In Your Dreams

Susan Aaron Taylor’s fantastical dream creatures

For those who create art—whether it’s visual art or the written word—the subconscious is a powerful tool. Dreams—either vignettes in black and white or full Hollywood productions with glorious technicolor and Dolby sound—can be a metaphorical palette, a storyboard, a shapeless piece of clay, a slab of marble ready to be chiseled, or skeins of yarn waiting to be woven, knitted, crocheted or felted. The messages that come from the subconscious can be complex symbols relating to emotions and that need further prodding and self-examination or as simple as a dog with a ball, reminding that it needs more play time.

Susan Aaron Taylor is a dreamer who has long been fascinated by the symbolism in the stories her subconscious presents. Her mixed media sculptures are inspired by her dreams where a number of creatures—dogs, cats, tigers, and bears—have a starring role and eventually are brought into the material world. 

“Most of my animals are derived either from dreams or more recently from shamanic journeys.  Dream imagery has sourced my artwork for many years. I’ve been fascinated by my dreams since early childhood. Dreams come to tell me something I don’t know about the world and myself. The imagery is a language to be interpreted via symbols.  Three decades ago, I began studying the work of Carl Jung and his paradigm for analyzing dreams. I researched the major characters, images, and symbols in my dreams utilizing dictionaries of folklore and mythology, fairy stories, and rituals and customs of numerous cultures. Eventually I became interested in other modalities that Jung also studied such as Alchemy, the tarot, and shamanism and how they overlaid psychology,” she wrote in an email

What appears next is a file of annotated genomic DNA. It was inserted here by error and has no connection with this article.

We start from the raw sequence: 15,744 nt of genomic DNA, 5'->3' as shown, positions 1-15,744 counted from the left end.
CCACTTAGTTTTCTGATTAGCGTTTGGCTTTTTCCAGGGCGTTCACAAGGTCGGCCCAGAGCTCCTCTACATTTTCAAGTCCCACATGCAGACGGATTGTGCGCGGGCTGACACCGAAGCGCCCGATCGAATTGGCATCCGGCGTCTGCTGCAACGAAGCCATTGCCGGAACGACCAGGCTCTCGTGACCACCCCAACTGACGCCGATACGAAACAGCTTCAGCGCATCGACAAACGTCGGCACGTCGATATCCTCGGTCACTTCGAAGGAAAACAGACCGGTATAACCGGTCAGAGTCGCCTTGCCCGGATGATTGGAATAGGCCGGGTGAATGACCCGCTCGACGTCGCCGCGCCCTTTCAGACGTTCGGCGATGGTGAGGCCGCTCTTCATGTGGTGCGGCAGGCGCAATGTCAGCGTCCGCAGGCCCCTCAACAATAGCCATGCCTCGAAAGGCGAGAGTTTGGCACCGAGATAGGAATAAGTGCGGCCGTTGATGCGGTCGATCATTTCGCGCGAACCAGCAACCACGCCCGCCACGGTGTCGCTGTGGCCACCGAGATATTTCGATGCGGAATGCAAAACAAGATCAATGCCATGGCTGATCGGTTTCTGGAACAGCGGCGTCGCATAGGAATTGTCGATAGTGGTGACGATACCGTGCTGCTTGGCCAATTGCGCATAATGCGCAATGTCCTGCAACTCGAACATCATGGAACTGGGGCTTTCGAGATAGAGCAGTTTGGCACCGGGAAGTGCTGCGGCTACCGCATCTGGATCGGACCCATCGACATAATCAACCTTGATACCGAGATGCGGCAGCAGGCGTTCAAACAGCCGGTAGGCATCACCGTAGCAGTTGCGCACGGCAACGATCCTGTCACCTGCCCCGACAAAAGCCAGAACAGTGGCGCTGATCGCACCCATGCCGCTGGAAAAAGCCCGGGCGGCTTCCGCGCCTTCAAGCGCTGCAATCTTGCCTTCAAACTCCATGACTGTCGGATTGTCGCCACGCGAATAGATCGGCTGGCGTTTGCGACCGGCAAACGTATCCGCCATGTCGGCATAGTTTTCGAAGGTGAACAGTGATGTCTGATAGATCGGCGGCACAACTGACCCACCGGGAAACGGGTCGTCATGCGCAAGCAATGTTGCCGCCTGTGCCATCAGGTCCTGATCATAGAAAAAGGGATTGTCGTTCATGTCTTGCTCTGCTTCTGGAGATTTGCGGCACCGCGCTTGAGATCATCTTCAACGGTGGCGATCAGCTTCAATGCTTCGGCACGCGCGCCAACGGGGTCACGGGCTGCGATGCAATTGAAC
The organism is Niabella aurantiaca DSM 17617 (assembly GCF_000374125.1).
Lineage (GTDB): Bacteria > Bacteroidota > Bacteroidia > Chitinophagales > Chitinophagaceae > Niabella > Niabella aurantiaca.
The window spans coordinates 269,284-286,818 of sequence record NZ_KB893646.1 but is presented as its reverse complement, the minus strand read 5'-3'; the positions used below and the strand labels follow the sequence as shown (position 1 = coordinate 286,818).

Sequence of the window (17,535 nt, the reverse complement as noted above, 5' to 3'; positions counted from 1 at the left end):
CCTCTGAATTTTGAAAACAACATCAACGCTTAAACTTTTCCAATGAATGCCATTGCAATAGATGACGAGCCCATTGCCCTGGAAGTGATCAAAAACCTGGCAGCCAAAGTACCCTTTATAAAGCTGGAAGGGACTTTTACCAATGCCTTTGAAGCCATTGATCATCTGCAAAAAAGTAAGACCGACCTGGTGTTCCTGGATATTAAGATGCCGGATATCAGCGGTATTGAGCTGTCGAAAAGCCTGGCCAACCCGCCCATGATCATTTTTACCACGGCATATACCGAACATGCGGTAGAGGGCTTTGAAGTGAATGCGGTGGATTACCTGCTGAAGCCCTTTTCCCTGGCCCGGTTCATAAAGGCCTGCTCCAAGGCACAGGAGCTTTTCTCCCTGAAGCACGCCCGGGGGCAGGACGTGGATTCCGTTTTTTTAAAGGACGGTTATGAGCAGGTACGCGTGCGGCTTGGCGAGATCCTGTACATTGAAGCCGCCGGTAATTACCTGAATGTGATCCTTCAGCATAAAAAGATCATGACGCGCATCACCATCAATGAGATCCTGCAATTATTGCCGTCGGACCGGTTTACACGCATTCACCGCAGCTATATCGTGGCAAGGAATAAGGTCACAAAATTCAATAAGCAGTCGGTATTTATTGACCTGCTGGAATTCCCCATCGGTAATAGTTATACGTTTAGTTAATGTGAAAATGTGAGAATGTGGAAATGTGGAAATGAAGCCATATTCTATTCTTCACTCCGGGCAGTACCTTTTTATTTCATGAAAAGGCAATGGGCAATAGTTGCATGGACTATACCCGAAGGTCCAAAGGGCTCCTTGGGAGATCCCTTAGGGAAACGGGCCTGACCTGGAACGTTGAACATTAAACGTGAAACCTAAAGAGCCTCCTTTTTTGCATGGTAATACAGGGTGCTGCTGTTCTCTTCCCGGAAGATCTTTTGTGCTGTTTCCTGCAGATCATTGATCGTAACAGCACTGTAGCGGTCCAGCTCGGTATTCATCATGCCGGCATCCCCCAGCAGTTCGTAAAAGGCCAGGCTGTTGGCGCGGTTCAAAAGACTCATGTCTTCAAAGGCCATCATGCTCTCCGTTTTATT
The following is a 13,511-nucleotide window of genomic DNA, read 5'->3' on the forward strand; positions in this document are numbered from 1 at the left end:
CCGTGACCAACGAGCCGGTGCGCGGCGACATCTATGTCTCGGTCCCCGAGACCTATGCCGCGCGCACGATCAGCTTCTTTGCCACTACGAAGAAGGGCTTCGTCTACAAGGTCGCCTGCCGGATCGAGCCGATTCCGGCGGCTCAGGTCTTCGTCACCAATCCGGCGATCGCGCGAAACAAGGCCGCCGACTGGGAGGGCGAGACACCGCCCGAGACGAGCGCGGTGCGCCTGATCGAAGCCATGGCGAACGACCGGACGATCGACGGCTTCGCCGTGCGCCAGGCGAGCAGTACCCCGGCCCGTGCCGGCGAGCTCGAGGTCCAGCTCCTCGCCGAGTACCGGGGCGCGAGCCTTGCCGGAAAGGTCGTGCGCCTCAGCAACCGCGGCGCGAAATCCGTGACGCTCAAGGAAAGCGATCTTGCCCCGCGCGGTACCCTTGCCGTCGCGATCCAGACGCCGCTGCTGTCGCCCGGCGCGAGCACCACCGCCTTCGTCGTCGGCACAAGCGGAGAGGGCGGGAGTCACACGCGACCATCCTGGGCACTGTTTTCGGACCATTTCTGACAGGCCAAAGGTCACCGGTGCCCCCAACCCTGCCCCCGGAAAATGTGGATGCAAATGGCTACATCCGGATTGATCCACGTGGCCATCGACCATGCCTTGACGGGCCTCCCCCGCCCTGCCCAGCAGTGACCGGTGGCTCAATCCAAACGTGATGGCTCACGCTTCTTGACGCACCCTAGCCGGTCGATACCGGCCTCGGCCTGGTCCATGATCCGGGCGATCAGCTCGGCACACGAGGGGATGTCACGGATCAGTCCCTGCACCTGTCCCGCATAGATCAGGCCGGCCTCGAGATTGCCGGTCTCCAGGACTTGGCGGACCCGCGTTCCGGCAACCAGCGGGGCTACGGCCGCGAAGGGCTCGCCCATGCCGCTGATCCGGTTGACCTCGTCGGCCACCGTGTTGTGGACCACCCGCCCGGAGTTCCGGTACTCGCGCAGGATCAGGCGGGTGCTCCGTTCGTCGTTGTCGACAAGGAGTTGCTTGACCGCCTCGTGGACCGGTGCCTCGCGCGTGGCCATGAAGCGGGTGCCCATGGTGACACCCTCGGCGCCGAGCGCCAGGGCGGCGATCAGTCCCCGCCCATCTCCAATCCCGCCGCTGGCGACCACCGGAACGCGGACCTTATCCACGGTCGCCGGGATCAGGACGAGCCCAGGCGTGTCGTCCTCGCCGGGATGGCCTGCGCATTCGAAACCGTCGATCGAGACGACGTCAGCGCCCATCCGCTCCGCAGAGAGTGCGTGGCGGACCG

As Section Chair of Fiber Design in the Crafts Department at College for Creative Studies in Detroit for 40 years, Taylor has an basketful of fiber techniques and experience. For many years, her personal work was primarily created from wood and mixed media. “Then came a pivotal point when the concepts I was working with called for the addition of softer, more textural materials. So I began incorporating fiber with wood.”

The process, apart from the dreams, includes seeking tree limbs and roots, which she further carves and shapes to form the skeletal structure. Felt, which she makes herself, is used for the dermis and pelts. In the past, Taylor with other fibers including kozo, gampi and raw flax fiber, but felt is her preferred material. “While I still occasionally use all of these fibers in my work, handmade felt seems to be the most constant fiber. I enjoy its flexibility and versatility. The felt serves as armor or a second skin.  It can provide a buffer to protect my creatures from the outer world.” 

Taylor’s work is currently on exhibit at the Snyderman Works-Galleries in Philadelphia along with other artists also inspired by animals. In reaching out to her audience, her goal is to communicate at a heart level the many messages with her work,  “…as each piece is sparked by a different concept. I know that a sculpture is successful when a viewer come up to me, looks me into the eye, and tells me they’ve been moved by a piece. That’s the heart connection. Then my work is complete.” 

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